The impetus behind Beyoncé’s self-titled visual album, nostalgia for the way music used to be made and heard, is something that has been on the tongues of music aficionados for some time now. In a video posted on her Facebook page, she explains:
“I feel like people experience music differently… I miss that immersive experience. Now, people only listen to a few seconds of a song on their iPods. They don’t really invest in a whole album. It’s all about the single, and the hype.”
And so, Beyoncé initially released her new album online, only available for purchase as a full 14-song, 17-video package. Announced and released simultaneously, as word spread on Friday, December 12, BEYONCÉ triggered a pop culture news/media event of a sort only made possible by compounding fame and savvy viral marketing. Like the “high holidays of mass communication” of days gone by, “audiences recognized it as an invitation–even a command–to stop their daily routines and join in a holiday experience.” For Beyoncé and her eight million-plus fans, Christmas came early, abetted by smartphones in cubicles across America. She sold a record-setting 828,773 albums in just three days, a long weekend of Beyoncé-saturated new media. As Maura Johnston points out in Vice:
“…she essentially charged admission for the conversation. People talked about the record and discovered it simultaneously, making the discussion more electrified than, say, the chatter that ensued over the months-long span between the announcement and release of Lady Gaga’s ARTPOP…”
The artist’s lack of promotion was a calculated risk, as was the iTunes-only delivery method of the new work. Imagine if she had produced the same visual album – a clever concept in itself — but allowed for the standard hype and first-week physical copies. Perhaps BEYONCÉ would have surpassed the previous first-week sales record, set by *NSYNC’s No Strings Attached, which sold 2.4 million copies in March of 2000, a time when “physical music” was the default.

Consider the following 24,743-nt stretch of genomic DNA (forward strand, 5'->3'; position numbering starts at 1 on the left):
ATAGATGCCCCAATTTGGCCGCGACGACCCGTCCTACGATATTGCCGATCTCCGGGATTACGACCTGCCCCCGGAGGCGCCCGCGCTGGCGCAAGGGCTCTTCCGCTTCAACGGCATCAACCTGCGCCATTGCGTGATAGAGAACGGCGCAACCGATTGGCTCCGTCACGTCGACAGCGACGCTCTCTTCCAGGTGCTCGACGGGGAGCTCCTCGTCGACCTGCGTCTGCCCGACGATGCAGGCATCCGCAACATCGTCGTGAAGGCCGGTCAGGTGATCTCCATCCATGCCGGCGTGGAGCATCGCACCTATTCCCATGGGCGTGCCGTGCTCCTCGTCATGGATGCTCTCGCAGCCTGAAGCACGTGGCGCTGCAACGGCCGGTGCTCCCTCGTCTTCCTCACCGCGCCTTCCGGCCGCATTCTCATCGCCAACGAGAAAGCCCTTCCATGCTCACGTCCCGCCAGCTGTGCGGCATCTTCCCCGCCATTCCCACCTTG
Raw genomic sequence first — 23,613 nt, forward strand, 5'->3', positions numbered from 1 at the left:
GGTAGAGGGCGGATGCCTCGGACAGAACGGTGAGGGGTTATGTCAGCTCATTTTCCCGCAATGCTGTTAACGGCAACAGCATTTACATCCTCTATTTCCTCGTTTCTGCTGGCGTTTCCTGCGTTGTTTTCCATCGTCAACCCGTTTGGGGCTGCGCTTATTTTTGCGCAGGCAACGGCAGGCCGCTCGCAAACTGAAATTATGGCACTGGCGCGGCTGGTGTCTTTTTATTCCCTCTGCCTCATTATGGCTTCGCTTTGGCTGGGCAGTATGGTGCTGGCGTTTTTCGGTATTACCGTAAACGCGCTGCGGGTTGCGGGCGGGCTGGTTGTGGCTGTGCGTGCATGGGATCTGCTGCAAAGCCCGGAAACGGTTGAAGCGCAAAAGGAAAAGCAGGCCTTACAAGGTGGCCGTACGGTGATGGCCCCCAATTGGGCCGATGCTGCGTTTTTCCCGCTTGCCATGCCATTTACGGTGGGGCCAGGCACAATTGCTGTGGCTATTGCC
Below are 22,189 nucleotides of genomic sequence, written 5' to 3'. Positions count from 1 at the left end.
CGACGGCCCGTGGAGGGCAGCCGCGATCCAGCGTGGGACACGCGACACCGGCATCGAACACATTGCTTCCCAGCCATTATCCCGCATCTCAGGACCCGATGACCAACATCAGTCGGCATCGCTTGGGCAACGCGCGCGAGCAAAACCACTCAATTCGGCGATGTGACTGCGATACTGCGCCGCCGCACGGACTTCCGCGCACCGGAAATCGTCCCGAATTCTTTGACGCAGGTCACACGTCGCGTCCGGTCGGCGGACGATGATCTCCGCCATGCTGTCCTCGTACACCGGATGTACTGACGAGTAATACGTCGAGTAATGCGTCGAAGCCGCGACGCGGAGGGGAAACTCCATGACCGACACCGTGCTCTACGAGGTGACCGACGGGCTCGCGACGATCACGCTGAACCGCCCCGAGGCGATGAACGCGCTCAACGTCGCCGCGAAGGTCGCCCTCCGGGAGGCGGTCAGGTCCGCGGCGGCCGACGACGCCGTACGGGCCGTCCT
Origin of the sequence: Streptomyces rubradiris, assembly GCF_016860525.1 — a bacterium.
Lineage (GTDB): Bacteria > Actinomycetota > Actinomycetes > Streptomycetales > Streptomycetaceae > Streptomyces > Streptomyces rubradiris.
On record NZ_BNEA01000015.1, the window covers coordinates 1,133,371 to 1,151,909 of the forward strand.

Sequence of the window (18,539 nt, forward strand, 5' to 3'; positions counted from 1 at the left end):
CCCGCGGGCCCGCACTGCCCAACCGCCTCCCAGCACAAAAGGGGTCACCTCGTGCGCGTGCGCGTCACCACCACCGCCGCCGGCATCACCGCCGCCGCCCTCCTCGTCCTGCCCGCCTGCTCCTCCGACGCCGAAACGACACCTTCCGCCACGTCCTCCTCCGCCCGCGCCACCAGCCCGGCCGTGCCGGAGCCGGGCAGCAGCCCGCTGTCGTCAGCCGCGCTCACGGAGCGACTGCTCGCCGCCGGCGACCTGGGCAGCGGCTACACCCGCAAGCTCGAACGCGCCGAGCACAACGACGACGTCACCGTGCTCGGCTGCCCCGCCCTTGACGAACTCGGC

It’s worth noting that we now have something called physical music — as in, Walmart is “happy to be able to carry her album and support all physical music.” Here Walmart plainly aims to scoop up some cred with their support of things; this statement was issued in response to Target’s announcement that they will not be selling BEYONCÉ in their stores, citing as the main reason that her digital pre-release “impacts demand and sales projections.”
“Celebrity is scaling the concept in a way that’s not possible for others,” said Washington Post‘s Dominic Basulto of her new album. Let’s be clear: the concept is proving lucrative for her, and it’s unusually clever, yes – but it’s not new. A visual album? That’s been done — in 2005, by an indie rock band, The Sun (and signed to Warner Bros. at the time, mind you).* Their enhanced DVD album, Blame It On The Youth, had about nine years on this technological tide before Beyoncé rode in on it with such fanfare.
Here’s a peek at some of the frustrations The Sun’s 2005 iteration of the visual album concept was met with:
“I’m not just reviewing a batch of songs here, I’m reviewing a DVD that a good section of the buying public can’t even listen to without watching TV for an hour.”
“The problem is that not everyone wants to watch 45 minutes of video just to hear some songs, and even though Blame It On The Youth is supposed to be fully downloadable into MP3 players, there’s still a disconnect in the consumption process.”